Basic school teacher Antero Lahti expressed (HS 28.2.) the opinion that the concern of over 200 university teachers for the mathematics teaching (HS 17.2.) were merely academic criticism.

In fact, about one half of those signing are teachers at polytechnics (universities of applied sciences) and technical universities. They do not teach "academic" mathematics but mathematics needed in technical practice and engineering sciences. Over 12 000 students start engineering studies yearly.

The mathematics skills of new engineering students have been systematically tested during years 1999-2004 at Turku polytechnic using 20 mathematical problems. One example of poor knowledge of mathematics is the fact that only 35 percent of the 2400 tested students have been able to do an elementary problem where a fraction is subtracted from another fraction and the difference is divided by an integer.

If one does not know how to handle fractions, one is not able to know algebra, which uses the same mathematical rules. Algebra is a very important field of mathematics in engineering studies. It was not properly tested in the PISA study. Finnish basic school pupils have not done well in many comparative tests in algebra (IEA 1981, Kassel 1994-96, TIMSS 1999).

The polytechnic teachers of professional subjects are astonished at how poorly students can handle algebraic expressions and solve equations. The decreased mathematical skills of the students have forced to reduce the teaching material in those engineering courses that most heavily rely on mathematics. This is a serious matter taking into account the importance of engineering knowledge to the Finnish economy and welfare.

In technical universities the situation is not as bad, but it has been noticed also there that especially algebraic skills have weakened and that students have difficulties to handle comprehensive mathematical structures. The same deficiencies are noticed in the matriculation examinations for the graduates of the upper secondary schools.

There are positive aspects in mathematical knowledge and teaching in Finland. The success of basic school pupils in the practice-oriented numerical problems of the PISA study is fine. A contributory factor to this success is basic school mathematics books, which include excellent examples of everyday life. In addition to the compulsory courses, upper secondary school students have the possibility to deepen their knowledge in good optional mathematics courses. In Finland, the teachers are known to be motivated and they have obtained a good education.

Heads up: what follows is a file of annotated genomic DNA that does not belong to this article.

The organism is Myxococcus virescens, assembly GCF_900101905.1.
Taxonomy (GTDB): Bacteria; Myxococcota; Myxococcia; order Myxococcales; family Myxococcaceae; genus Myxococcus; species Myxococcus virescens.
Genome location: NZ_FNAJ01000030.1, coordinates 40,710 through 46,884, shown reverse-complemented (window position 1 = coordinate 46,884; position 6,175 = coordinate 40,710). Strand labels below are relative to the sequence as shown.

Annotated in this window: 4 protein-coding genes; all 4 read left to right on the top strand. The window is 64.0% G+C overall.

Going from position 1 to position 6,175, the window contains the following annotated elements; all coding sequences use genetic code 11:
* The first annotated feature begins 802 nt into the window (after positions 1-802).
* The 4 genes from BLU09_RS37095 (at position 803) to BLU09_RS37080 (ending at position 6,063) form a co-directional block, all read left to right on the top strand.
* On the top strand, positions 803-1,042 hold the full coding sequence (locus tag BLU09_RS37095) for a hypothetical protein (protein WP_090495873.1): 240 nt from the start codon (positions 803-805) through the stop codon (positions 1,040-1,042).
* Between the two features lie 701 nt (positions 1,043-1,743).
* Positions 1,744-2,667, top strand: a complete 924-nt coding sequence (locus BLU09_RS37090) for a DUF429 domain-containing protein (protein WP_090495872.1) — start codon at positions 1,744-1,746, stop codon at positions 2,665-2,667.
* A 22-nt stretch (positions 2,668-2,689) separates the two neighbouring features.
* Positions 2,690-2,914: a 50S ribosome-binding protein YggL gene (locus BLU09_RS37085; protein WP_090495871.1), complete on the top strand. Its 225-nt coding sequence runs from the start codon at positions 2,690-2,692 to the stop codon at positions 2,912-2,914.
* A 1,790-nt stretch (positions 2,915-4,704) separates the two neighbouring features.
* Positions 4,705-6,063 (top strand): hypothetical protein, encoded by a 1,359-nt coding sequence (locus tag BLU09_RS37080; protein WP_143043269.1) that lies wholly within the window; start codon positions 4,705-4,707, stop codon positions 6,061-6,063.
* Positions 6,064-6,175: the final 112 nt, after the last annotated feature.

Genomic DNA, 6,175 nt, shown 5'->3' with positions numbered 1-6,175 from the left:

However, it is undeniable that new students in universities and in polytechnics have poor mathematical skills on the average. To improve the situation, Ministry of Education should appoint a working group to find out what are the reasons for the deficiencies in the skills and to suggest measures for improvement. In this group, there should be a considerable representation of university and polytechnic teachers, since they know what kind of mathematics is really needed in follow-up studies and various applications.

At the same time, one has to consider the possibility that the first place in the PISA study is a Pyrrhic victory: are the Finnish basic schools stressing too much numerical problems of the type emphasized in the PISA study, and are other countries, instead, stressing algebra, thus guaranteeing a better foundation for mathematical studies in upper secondary schools and in universities and polytechnics.

The effect of the present upper secondary school practices to the poor average knowledge has to be examined, too. It is clear that a serious mistake is the practice of most upper secondary schools that one can get a final pass, even if he or she has failed some of the courses, and that one can be absent from many classes without a reason.

These things hamper the follow-up studies. Especially in polytechnics, it is apparent that the students do not any more have a common mathematical knowledge base, upon which to build. Students have different gaps even in important basic knowledge according to which upper school courses they failed or followed only partly. This causes inefficiency in teaching: a great part of the first-year mathematical teaching in polytechnics is a review of upper school mathematical subjects.

The mathematics of the upper secondary school and also that of engineering mathematics requires no special mathematical talents. We see this clearly from the fact that also those students (a third of all students) that come from vocational schools to polytechnics learn these mathematical skills.

The following fact has also to be considered. The national LUMA development project set a target of 17 000 advanced syllabus examinations in upper secondary school mathematics. This target is far off; for example, last year 12 000 graduates passed this examination. The difficulties culminate in polytechnics, where about 40 percent of the students coming from upper secondary schools have passed only the basic syllabus examination.

**Kyösti Tarvainen**

principal lecturer in mathematics

Helsinki Polytechnic Stadia

**Simo K. Kivelä**

senior lecturer

Helsinki University of Technology

See also The PISA survey tells only a partial truth of Finnish children's mathematical skills by Kari Astala, Simo K. Kivelä, Pekka Koskela, Olli Martio, Marjatta Näätänen, Kyösti Tarvainen, and 201 mathematics teachers in universities and polytechnics.

Solmu | © 2005 Matematiikkalehti Solmu |

23.9.2005 | ISSN 1458-8048 Tekijänoikeudet |